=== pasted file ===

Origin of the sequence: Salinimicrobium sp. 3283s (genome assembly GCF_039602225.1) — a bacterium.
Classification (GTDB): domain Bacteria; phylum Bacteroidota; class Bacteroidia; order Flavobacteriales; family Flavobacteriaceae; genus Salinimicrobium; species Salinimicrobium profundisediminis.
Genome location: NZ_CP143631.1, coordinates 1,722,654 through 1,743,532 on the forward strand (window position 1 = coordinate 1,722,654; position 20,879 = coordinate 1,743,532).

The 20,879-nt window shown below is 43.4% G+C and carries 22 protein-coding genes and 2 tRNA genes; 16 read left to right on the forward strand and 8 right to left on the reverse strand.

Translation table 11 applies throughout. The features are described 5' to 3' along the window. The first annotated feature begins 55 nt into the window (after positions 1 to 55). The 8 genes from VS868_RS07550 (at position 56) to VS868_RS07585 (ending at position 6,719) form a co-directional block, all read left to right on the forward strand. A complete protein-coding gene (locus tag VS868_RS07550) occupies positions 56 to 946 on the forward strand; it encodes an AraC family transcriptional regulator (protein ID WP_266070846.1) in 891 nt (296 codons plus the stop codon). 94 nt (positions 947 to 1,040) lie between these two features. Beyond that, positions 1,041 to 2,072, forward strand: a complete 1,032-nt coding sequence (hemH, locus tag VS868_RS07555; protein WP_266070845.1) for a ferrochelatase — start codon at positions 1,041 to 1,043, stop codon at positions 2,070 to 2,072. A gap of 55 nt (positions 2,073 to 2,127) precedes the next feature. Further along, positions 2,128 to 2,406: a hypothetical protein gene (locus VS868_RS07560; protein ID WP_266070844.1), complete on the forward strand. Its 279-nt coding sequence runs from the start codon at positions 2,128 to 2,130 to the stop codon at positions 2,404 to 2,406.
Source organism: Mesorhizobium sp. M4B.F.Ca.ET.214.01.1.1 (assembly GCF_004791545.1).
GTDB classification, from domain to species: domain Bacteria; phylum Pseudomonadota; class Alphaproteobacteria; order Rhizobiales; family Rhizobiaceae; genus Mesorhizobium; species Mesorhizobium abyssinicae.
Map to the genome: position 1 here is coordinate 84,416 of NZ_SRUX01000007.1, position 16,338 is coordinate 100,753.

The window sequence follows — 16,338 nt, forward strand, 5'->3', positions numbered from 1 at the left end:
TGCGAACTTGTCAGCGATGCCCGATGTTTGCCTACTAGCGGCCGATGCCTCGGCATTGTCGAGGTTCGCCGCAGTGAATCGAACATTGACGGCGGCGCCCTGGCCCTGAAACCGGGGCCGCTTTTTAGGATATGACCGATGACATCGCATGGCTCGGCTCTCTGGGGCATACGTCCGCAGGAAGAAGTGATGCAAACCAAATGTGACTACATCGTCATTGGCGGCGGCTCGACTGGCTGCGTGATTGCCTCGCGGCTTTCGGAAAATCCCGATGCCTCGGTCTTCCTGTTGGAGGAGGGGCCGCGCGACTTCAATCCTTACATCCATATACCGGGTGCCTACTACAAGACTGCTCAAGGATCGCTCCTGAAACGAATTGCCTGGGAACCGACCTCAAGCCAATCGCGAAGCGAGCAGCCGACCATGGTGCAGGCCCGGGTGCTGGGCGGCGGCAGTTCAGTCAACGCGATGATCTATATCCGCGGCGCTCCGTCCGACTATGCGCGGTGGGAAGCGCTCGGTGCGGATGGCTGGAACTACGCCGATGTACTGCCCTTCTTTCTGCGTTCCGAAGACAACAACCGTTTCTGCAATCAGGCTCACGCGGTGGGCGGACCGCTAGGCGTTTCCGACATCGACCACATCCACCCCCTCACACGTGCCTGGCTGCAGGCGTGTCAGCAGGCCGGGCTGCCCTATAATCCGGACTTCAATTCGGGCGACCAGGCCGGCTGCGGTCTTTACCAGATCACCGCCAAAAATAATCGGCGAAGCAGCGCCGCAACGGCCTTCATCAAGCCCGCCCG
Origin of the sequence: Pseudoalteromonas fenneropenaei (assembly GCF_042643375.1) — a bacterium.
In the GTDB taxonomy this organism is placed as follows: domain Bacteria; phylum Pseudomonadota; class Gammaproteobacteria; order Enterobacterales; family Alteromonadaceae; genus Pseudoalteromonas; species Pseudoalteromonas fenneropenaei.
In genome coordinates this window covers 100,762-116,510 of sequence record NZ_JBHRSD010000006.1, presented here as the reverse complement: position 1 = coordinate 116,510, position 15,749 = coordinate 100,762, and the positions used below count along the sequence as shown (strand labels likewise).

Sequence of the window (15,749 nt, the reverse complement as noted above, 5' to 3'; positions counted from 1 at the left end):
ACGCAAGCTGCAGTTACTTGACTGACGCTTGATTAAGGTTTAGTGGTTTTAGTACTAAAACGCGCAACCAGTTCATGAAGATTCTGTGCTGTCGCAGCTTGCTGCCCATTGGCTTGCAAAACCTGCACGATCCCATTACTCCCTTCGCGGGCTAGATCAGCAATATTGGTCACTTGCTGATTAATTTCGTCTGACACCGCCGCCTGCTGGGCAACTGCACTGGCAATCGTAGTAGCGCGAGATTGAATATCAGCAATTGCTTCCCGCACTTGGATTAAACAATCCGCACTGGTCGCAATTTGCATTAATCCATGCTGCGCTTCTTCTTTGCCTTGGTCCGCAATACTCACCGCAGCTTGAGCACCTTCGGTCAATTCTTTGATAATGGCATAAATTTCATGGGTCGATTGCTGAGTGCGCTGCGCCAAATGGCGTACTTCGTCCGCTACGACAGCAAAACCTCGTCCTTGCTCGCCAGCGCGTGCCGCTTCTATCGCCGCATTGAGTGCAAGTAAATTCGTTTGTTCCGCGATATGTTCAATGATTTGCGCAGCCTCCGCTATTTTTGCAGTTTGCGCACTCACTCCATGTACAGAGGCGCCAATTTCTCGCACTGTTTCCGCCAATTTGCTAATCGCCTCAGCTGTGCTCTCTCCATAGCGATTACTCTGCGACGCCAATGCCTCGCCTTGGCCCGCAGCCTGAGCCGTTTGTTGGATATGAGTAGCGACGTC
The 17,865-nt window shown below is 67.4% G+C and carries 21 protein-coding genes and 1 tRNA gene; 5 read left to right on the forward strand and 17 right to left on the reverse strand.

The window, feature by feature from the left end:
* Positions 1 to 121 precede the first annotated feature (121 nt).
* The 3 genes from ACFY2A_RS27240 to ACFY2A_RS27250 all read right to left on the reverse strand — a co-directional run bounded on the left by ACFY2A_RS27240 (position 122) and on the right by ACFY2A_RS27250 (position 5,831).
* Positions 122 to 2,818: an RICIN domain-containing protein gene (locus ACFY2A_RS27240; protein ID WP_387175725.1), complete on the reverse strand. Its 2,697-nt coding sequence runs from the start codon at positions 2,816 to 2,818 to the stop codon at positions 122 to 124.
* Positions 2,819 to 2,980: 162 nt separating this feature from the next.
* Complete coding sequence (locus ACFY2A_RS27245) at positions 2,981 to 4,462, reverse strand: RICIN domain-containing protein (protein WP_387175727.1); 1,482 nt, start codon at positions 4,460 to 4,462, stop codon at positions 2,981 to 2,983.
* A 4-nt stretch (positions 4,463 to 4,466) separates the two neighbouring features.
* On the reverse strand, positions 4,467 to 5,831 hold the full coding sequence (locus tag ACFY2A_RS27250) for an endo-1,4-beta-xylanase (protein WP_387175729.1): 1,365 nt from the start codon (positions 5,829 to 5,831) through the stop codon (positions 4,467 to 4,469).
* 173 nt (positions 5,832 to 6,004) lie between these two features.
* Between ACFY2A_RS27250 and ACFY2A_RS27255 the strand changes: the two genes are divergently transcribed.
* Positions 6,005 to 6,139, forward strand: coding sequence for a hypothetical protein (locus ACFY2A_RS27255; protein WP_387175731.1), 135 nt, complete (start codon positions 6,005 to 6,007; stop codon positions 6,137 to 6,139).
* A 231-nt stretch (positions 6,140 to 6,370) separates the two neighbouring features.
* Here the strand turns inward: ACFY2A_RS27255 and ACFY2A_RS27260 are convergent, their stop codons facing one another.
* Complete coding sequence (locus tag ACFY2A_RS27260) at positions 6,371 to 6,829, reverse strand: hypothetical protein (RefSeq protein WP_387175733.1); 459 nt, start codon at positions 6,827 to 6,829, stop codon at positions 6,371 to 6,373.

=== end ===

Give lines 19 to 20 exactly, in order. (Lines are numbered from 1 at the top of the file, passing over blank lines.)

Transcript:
* The 3 genes from ACFY2A_RS27240 to ACFY2A_RS27250 all read right to left on the reverse strand — a co-directional run bounded on the left by ACFY2A_RS27240 (position 122) and on the right by ACFY2A_RS27250 (position 5,831).
* Positions 122 to 2,818: an RICIN domain-containing protein gene (locus ACFY2A_RS27240; protein ID WP_387175725.1), complete on the reverse strand. Its 2,697-nt coding sequence runs from the start codon at positions 2,816 to 2,818 to the stop codon at positions 122 to 124.